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Intensive Care Med. 2008 Apr;34(4):619-30. doi: 10.1007/s00134-007-0963-x. Epub 2008 Feb 9.

Advances in mechanisms of repair and remodelling in acute lung injury.

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Interdepartmental Division of Critical Care, University of Toronto, 30, Bond Street 4-008, M5G 1W8, Toronto, Ontario, Canada.



Acute respiratory distress syndrome (ARDS) is the most severe manifestation of acute lung injury (ALI). In patients who survive the acute injury the process of repair and remodelling may be an independent risk factor determining morbidity and mortality. This review explores recent advances in the field of fibroproliferative ARDS/ALI, with a special emphasis on (a) the primary contributing factors with a focus on cellular and soluble factors, and (b) mechanisms involved in repair and remodelling as they pertain to the importance of cell death, re-population, and matrix deposition.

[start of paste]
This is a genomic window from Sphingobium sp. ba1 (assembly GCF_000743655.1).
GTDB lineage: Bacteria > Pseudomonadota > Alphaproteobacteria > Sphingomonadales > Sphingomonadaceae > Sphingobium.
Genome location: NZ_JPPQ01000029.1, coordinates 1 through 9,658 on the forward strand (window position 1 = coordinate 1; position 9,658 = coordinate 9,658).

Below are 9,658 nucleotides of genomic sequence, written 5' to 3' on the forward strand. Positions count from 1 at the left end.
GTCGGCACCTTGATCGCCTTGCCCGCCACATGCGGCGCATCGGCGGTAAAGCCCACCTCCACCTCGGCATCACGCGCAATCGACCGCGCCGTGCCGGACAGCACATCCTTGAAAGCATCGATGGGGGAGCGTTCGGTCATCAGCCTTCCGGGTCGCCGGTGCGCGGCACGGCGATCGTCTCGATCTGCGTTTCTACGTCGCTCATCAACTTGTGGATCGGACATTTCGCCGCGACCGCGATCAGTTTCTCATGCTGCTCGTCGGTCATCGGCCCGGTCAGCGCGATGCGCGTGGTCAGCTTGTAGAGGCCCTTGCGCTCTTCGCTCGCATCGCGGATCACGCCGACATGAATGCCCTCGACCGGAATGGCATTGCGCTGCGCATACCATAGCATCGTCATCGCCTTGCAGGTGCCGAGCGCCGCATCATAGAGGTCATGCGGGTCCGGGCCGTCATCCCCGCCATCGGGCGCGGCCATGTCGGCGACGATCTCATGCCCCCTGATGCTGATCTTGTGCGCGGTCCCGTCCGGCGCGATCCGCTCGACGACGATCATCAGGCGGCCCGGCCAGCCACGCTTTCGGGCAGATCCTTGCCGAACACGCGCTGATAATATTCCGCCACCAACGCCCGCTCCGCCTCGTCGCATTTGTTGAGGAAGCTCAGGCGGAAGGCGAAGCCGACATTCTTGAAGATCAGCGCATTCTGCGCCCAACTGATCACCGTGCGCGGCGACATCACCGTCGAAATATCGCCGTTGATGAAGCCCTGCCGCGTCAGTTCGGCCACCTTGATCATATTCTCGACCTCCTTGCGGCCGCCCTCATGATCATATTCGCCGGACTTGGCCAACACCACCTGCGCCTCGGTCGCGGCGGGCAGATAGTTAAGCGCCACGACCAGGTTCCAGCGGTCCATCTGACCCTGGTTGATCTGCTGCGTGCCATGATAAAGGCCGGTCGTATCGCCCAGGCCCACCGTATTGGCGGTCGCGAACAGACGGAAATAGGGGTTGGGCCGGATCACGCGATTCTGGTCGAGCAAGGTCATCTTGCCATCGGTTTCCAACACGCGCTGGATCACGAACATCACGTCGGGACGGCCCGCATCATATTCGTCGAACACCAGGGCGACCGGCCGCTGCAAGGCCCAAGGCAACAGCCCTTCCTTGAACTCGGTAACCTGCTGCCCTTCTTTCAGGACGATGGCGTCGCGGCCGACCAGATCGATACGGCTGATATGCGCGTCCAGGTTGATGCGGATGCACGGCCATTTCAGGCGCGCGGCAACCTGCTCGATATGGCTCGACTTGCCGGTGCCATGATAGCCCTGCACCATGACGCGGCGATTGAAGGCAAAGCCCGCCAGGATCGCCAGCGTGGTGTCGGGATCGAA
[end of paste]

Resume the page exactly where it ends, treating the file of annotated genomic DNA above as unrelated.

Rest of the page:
Factors influencing progression to fibroproliferative ARDS vs. resolution and reconstitution of the normal pulmonary parenchymal architecture are poorly understood. Determinants of persistent injury and abnormal repair and remodelling may be profoundly affected by both environmental and genetic factors. Moreover, cumulative evidence suggests that acute inflammation and fibrosis may be in part independent and interactive processes that are autonomously regulated and thus amenable to individual and specific therapy.


Although our current understanding of these processes is limited by the inability to accurately replicate the complex human physiology in laboratory settings, it has recently become apparent that the process of repair and remodelling begins early in the course of ARDS/ALI and may be determined by the type of pulmonary injury. Understanding the mechanisms leading to and regulating fibroproliferative changes may contribute to the development of novel early therapeutic interventions in ARDS/ALI patients.

[Indexed for MEDLINE]

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